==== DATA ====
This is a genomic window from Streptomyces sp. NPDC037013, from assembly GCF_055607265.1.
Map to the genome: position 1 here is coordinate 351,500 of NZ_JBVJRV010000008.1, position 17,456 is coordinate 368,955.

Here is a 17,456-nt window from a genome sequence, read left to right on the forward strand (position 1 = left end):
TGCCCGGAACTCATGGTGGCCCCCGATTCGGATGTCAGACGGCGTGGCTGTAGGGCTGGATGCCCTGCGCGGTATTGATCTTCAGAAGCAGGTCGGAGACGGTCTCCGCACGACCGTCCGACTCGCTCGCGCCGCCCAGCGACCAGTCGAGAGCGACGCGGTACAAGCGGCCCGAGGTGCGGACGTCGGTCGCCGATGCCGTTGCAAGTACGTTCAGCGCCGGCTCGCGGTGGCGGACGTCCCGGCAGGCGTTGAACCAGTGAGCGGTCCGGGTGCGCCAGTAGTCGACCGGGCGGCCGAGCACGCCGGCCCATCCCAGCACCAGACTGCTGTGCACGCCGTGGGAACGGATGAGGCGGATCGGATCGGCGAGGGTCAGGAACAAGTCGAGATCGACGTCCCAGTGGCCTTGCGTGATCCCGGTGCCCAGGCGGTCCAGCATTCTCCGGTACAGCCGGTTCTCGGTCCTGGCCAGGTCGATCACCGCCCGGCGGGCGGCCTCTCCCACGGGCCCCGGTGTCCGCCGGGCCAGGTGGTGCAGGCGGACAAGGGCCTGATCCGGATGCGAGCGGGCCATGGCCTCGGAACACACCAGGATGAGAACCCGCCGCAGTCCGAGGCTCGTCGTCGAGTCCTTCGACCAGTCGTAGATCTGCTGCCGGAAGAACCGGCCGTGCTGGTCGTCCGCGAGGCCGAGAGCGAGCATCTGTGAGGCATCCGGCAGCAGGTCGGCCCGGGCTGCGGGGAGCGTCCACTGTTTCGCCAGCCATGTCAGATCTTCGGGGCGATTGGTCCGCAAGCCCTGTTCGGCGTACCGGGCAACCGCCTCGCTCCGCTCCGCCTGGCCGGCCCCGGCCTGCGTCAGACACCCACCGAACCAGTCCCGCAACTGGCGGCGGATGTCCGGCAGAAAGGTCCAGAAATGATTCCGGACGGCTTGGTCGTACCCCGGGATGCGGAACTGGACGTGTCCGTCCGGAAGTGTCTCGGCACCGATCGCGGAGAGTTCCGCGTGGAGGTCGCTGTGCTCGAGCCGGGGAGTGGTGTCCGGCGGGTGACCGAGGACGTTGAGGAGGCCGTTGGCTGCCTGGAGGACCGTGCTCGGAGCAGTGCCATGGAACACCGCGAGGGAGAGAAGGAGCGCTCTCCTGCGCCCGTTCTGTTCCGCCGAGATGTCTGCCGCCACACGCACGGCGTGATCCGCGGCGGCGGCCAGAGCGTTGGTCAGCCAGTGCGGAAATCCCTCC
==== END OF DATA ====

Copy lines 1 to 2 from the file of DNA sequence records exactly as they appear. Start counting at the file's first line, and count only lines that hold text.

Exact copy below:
This is a genomic window from Streptomyces sp. NPDC037013, from assembly GCF_055607265.1.
Map to the genome: position 1 here is coordinate 351,500 of NZ_JBVJRV010000008.1, position 17,456 is coordinate 368,955.